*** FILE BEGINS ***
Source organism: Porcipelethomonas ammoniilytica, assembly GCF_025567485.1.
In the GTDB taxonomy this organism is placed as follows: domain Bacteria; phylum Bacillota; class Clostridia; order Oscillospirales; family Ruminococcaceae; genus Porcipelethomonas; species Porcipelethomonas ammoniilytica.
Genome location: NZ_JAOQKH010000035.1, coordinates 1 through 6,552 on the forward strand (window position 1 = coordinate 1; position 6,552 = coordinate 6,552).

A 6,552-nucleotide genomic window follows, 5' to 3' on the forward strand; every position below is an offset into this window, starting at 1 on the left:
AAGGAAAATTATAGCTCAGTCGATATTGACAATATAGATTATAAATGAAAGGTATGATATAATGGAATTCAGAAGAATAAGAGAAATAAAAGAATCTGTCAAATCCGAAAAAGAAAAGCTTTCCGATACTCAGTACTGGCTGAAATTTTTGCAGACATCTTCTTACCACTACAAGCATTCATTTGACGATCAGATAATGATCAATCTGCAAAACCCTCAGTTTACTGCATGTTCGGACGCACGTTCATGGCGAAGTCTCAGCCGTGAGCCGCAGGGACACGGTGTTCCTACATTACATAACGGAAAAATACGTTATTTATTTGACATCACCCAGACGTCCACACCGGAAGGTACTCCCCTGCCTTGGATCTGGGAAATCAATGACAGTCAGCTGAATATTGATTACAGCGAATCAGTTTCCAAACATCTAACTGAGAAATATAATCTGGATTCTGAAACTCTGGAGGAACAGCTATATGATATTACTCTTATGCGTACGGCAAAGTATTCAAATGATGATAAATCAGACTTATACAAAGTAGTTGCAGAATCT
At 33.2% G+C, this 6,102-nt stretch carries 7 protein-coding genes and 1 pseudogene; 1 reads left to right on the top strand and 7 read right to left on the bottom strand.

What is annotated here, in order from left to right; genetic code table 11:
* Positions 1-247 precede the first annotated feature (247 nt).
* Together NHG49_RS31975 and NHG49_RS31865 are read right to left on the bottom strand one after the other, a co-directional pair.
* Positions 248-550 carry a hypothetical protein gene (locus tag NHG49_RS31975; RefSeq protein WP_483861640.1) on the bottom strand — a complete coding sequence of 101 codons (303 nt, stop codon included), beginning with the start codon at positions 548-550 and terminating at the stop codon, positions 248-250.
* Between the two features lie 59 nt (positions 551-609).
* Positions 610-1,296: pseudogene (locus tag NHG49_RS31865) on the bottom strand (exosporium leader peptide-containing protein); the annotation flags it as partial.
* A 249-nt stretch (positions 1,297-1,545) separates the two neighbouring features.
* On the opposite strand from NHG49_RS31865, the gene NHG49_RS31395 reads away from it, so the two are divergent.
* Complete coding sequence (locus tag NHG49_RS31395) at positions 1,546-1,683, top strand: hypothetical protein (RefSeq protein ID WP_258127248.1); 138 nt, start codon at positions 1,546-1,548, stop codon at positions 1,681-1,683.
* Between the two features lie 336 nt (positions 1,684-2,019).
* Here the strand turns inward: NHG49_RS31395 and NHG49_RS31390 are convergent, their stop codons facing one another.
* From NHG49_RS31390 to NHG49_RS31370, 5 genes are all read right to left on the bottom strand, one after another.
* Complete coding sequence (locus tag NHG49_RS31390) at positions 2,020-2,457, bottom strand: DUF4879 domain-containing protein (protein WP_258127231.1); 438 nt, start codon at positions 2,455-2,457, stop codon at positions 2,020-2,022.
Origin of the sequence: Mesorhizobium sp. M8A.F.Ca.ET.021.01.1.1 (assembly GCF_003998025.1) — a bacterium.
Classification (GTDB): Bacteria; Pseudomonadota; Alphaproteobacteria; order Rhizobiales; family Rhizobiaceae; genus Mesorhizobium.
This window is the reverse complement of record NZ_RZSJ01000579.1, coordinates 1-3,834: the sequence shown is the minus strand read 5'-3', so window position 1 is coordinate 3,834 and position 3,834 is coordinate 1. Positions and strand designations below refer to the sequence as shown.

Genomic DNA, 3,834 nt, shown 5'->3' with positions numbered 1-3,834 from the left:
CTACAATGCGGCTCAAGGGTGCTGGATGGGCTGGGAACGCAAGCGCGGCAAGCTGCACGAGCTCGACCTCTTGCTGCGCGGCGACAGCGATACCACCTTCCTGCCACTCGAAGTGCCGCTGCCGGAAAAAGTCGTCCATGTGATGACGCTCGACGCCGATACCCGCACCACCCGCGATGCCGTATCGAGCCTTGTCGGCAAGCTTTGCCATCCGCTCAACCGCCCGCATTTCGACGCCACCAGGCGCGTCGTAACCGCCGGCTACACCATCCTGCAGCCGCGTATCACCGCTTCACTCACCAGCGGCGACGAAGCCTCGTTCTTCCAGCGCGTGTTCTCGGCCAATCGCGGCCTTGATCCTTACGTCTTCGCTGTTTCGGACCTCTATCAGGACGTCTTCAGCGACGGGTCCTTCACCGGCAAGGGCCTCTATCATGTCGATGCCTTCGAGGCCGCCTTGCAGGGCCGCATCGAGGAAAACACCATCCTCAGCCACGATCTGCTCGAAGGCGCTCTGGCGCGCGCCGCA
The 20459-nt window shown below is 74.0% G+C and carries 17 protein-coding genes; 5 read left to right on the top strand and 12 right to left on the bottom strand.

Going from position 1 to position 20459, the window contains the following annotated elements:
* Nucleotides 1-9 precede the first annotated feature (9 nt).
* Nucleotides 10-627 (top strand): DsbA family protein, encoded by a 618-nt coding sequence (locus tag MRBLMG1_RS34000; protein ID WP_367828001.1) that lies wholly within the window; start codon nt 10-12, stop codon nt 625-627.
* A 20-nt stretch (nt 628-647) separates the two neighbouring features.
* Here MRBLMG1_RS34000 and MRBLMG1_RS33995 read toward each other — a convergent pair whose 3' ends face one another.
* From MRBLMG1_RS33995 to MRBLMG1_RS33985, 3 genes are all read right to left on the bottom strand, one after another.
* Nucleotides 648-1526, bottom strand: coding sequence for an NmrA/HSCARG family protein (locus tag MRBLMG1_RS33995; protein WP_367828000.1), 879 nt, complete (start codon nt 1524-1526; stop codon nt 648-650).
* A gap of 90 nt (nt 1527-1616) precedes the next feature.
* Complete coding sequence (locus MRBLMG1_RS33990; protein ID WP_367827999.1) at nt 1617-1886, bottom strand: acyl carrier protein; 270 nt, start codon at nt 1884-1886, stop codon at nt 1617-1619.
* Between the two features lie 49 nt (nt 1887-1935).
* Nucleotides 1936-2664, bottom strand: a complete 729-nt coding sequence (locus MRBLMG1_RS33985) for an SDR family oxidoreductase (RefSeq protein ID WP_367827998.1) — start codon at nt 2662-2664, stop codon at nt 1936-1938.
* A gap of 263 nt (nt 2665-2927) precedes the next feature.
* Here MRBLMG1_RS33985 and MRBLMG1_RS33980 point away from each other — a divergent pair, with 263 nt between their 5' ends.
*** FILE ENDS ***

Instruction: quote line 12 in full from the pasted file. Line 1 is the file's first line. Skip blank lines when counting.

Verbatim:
* Positions 610-1,296: pseudogene (locus tag NHG49_RS31865) on the bottom strand (exosporium leader peptide-containing protein); the annotation flags it as partial.